Tag Archives: Science Fiction

Tron Legacy (Film review)

First Published 03/06/2011

Summary: Sci-fi retro classic Tron gets an upgrade in its 2010 sequel Tron Legacy, but is far less contemporary than it’s 1982 original.

Tron: Legacy

Disney in 1982 intended for their Tron movie to be the cutting-edge special effects laden film that would take immediate advantage of the burgeoning video games arcade culture. They barely succeeded with a so-so showing at the box office. Still, for all its faults, Tron is fondly remembered.


In Tron: Legacy both Jeff Bridges and Bruce Boxleitner reprise their roles as Kevin Flynn (and also alter ego CLU) and Alan Bradley (also Tron) respectively.


Sam, Tron Legacy’s New Hero

The story starts with Sam (Garrett Hedlund), Kevin’s son – now grown, and a rebellious youth – attacking his father’s company ENCOM, which he owns a controlling stake in, in light of Bridge’s disappearance 20 years ago. He sashays past security and into the mainframe room where he stops the launch of a new Operating System, a program which he feels should have been released free of charge to the public in keeping with his missing father’s mantra of freely distributed software.


Sam manages to escape ENCOM’s building in a way that would make Batman proud, and it’s while back in his bachelor’s hovel that his father’s old friend Alan Bradley (Bruce Boxleitner) meets him. Alan’s just received a mysterious page from Sam’s father and suggests the son go investigate. And so the story starts to pick up when he gets to an old, abandoned arcade where his father set up his office all those years ago. Sam finds a hidden room and in there sees a computer that’s attached to some sort of machine. A few keystrokes on the keyboard and the machine comes alive and he’s suddenly transported to The Grid, a virtual reality world created by his father Kevin.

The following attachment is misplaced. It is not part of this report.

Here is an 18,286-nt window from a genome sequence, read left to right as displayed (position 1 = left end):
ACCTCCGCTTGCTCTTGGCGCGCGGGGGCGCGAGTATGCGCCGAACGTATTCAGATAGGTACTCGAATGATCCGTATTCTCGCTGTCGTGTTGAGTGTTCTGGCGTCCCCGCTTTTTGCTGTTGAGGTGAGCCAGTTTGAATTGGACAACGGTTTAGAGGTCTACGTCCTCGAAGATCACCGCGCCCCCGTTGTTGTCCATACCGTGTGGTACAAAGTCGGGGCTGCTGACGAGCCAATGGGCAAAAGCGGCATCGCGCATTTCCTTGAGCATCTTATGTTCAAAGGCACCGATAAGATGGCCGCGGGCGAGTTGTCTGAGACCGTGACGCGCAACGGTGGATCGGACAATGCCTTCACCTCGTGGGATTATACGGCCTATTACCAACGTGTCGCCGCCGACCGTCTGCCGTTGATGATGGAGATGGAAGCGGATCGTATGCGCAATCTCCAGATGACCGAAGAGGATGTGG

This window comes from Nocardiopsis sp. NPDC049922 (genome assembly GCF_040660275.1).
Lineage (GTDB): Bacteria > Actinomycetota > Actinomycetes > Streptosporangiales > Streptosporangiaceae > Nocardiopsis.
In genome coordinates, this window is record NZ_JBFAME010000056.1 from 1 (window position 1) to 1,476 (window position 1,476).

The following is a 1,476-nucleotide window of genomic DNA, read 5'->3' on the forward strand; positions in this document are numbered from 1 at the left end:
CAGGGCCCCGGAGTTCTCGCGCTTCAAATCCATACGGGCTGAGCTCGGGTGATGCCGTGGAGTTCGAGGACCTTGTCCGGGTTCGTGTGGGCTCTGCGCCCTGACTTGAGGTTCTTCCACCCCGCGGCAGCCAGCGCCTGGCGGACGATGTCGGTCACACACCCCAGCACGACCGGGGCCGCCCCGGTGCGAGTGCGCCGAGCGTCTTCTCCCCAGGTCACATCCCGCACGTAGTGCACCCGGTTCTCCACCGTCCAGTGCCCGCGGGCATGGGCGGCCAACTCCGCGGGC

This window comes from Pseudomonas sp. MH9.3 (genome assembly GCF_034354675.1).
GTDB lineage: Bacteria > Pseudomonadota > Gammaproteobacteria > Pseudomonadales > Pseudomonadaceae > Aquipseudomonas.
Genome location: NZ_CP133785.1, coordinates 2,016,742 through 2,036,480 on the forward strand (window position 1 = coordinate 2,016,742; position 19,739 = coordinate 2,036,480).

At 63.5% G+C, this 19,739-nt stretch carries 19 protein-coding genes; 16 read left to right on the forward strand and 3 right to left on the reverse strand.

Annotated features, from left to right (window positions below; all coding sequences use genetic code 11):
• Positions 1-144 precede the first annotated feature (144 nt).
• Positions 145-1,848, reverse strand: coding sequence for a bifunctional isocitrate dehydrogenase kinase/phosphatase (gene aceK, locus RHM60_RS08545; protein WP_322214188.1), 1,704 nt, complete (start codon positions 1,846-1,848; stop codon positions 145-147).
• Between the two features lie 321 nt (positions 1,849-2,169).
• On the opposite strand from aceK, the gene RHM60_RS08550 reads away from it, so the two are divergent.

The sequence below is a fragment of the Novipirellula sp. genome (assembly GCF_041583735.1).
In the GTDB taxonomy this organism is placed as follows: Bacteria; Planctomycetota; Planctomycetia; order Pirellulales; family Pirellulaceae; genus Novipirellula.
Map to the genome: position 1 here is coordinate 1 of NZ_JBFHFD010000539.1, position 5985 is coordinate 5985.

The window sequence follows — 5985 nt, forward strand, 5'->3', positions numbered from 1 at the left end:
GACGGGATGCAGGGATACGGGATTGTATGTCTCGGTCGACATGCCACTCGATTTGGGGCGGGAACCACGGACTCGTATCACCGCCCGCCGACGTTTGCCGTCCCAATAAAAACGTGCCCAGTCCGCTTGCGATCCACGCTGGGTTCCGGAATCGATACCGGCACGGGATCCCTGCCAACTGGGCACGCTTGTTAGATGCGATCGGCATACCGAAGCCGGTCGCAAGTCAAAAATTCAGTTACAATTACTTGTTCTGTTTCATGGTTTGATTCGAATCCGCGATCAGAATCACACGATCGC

Rinzler and CLU – The Bad Guys

He immediately encounters trouble when he’s captured for supposedly being a rogue program, and is taken to a gladiator-style game arena where he’s pitted against Rinzler, the arena’s champion. Rinzler stops short of killing him when he’s identified not as a program but a “User”. He takes Sam before CLU, the Grid’s Führer-like dictator, and a program his father Kevin created in his likeness.

Quorra – The Girl

CLU challenges Sam to a duel on the Grid, hoping to kill him, but Quorra (Olivia Wilde), an ally of his father’s, rescues him. She takes him to Kevin who’s now grown old and sits apart from everything, meditating, and keeping Quorra (who it turns out is a program that carries answers to mankind’s problems) from his doppelganger CLU, who has destroyed all of her race in genocidal attacks. Bridges here is a peculiar if not sometimes incongruous mix of part Jedi, part Buddhist monk, and part The Dude from The Big Lebowski – you can’t help but smile at his The Dude-like “biodigital jazz, man” comment.